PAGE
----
In August 2019, after this review was first published, OurPact added "App Details," which ports information such as age rating, functionality and average user rating about each installed app from the iOS App Store or Google Play Store. It will also let parents know when new apps are installed on the child's phone.
Web filtering is pretty rudimentary in OurPact. If you tap on the icon in the lower left corner of the child's avatar in the parental app, you get the option to "Block Adult Content" on your child's device. This is simply an on/off toggle with no other options.
The feature works across the major browsers. Thanks to the App Management features referenced above, you have control over whether the child can use an unsupported browser.
OurPact: Time management
Although it isn't the most robust time-management system we tested, OurPact does a solid job of giving you what you need without being overwhelming. Two separate sections pertain to time management in OurPact: Schedule and Allowance.
Schedule lets you set up as many blocks of time as you like during which your child will not able to use his or her device. By default, a "Bedtime" schedule from Sunday to Thursday is set up, but you can tweak that and also add as many other schedules as you like.
These scheduled blocks are easy to toggle on and off, which is great as you may have a recurring schedule that isn't always relevant, and you won't have to re-create a block each time you re-enable it.
The other piece to this section is the Allowance, which is simply the total amount of time each day that your child is allowed to use the device. There's a simple drop-down menu for each day, with options to set zero minutes to 3 hours in 30-minute increments, 4 hours to 8 hours in hourly increments, and finally one for all day.
The only problem with how OurPact handles timing is that it requires your child to go into the OurPact Jr. app to toggle the allowance clock off and on. Other apps stop the clock when a device is put in standby mode. (OurPact representatives said their tests indicated manual allowance toggling was more accurate.)
It would be easy to see how older children who may just check an app quickly and then jump back out might forget to turn the allowance clock off and lose all their time for the day. This happened to my own kids several times. However, a child can't just leave the countdown clock turned off, as all apps would be blocked except the OurPact Jr. app.
I did discover one loophole in the time management system: Content, such as a movie or a music service, playing in a picture-in-picture window on the child's device when the time allowance runs out can keep playing indefinitely.
OurPact: Texting management
OurPact doesn't offer any specific SMS text-message management, so if you want to monitor the content of your child's text messages or block specific contacts, then OurPact isn't for you.
But OurPact can block messaging apps, whether or not they handle SMS, completely. It claimed to be the only parental-control app that can block iMessage on iOS, and sure enough, it was the only app I tested that could.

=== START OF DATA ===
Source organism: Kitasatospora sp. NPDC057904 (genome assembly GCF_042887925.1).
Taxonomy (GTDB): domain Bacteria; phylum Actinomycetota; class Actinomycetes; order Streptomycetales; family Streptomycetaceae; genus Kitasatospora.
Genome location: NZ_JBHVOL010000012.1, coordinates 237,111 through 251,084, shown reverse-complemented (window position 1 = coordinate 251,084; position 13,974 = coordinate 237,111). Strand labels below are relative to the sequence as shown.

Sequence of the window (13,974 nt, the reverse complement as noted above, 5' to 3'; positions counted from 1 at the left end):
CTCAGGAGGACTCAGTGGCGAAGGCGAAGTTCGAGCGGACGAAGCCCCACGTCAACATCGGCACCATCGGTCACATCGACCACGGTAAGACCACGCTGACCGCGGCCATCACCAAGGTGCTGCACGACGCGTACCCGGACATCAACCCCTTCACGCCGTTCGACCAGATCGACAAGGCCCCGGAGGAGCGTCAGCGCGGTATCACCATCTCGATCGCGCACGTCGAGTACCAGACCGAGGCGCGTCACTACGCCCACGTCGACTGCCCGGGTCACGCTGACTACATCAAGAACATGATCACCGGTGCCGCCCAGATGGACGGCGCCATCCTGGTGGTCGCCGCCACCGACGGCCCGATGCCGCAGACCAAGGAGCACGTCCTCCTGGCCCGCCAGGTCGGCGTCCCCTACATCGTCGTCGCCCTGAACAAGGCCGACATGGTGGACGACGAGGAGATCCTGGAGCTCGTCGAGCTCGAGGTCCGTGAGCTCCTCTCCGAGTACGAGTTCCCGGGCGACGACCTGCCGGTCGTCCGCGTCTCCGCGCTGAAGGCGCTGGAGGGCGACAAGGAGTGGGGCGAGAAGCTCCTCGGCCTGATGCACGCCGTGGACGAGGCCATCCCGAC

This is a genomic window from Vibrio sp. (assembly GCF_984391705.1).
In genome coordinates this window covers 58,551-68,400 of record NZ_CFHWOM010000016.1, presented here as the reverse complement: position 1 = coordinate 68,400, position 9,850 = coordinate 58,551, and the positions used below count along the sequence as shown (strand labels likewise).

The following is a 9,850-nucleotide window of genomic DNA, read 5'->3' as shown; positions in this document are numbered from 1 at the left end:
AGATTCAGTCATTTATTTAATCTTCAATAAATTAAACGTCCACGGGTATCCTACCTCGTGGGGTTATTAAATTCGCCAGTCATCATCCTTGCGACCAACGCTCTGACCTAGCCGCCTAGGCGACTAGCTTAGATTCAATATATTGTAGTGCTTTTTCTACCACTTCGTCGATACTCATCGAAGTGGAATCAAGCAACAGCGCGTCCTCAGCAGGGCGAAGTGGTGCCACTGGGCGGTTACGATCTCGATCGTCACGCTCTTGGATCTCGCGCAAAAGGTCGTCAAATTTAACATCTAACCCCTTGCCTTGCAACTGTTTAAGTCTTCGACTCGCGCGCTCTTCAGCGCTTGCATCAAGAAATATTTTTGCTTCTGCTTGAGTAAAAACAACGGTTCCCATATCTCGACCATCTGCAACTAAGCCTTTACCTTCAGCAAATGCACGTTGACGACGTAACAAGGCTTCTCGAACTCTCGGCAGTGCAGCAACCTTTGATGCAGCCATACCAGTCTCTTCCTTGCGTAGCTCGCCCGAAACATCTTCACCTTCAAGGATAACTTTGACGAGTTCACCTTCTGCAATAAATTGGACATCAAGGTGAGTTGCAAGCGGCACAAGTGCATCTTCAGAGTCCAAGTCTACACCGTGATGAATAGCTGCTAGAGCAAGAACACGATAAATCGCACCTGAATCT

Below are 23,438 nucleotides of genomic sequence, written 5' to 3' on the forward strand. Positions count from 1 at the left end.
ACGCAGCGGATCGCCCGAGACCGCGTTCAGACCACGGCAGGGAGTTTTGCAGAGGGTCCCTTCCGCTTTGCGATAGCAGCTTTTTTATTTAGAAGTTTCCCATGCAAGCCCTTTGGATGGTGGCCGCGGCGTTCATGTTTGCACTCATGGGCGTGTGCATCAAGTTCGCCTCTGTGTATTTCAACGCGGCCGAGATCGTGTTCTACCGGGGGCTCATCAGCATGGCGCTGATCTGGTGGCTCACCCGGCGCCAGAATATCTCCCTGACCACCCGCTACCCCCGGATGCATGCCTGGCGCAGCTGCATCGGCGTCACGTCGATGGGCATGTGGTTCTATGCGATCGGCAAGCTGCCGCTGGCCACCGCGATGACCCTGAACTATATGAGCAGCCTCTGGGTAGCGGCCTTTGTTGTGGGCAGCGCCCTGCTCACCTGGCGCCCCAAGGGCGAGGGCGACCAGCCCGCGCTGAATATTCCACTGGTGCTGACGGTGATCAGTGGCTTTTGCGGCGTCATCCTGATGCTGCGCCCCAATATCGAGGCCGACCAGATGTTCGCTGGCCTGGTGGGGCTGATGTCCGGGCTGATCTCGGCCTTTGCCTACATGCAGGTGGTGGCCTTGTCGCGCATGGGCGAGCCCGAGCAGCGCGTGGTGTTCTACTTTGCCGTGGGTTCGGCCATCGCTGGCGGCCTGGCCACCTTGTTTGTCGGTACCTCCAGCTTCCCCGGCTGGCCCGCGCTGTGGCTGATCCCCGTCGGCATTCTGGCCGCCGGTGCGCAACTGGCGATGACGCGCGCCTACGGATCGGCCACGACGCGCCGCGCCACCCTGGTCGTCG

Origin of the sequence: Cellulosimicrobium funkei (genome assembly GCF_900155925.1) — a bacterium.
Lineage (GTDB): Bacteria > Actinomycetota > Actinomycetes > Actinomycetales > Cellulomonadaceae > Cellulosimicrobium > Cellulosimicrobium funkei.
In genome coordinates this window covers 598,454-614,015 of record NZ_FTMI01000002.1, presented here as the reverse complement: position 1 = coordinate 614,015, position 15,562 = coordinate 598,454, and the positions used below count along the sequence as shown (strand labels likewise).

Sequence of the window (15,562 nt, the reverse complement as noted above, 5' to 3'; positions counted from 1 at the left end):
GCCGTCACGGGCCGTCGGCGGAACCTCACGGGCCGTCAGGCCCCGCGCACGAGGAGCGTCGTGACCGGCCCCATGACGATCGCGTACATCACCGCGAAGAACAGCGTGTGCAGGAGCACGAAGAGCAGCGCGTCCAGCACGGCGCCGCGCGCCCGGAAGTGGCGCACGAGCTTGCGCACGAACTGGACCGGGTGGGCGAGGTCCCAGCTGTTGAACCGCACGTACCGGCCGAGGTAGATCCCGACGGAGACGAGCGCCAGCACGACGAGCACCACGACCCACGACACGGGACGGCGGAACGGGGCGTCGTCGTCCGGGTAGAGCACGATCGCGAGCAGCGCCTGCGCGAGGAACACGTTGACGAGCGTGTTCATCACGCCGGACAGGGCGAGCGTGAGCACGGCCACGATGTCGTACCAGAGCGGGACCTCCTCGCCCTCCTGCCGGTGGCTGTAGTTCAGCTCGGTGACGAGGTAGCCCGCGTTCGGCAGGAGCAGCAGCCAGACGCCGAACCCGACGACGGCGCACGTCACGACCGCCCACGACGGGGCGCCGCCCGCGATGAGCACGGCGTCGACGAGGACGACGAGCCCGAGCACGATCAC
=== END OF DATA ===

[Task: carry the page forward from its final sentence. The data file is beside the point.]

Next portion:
So while OurPact lacks granular control over or monitoring of text messages, you can at least limit the windows of time or the apps that your child can use for messaging.
OurPact: Location tracking
OurPact ticks almost all the desirable boxes with its location tracking on Android. The location pane allows you to quickly view a child's current location, but the geofencing available through the Places functionality is a more interesting aspect.
Places lets you specify a location (school, home, park, etc.) and then opt to receive a notification whenever the child's device either enters or leaves that location. You simply enter an address for the location, then click-and-drag or pinch-and-zoom on the map to create the boundary that will trigger your notification.
Obviously, this feature is most useful for devices with cellular-data connections, but it also works with Wi-Fi-only tablets when they connect to a Wi-Fi network.
There's nothing complicated about this feature, but front and center on the primary management page are two tabs marked "Grant" and "Block." In two clicks, you can either grant your child additional time for the day or block the device for a specified amount of time. It's a quick solution that doesn't mess with any of the rest of your settings.
In 2020, OurPact introduced a new feature, "View," which takes screenshots of your child's device's screen. It's available only with the Premium Plus plan.
You can set it to take automatic screenshots on a set schedule and send them to you, to take instant screenshots when you want them or to save a rolling gallery of screenshots from the past two weeks for you to look over when you have the time.
OurPact review: Bottom line
OurPact is not without its problems. The lack of texting management and the quirks regarding the timer might both be significant issues, depending on your needs.
However, OurPact is one of the easiest apps to navigate and control that I tested, and is also one of the best-looking. It should be on the short list for Android users, and, once again now, for iOS users as well, although the latter should also take a look at Net Nanny.
Credit: Tom's Guide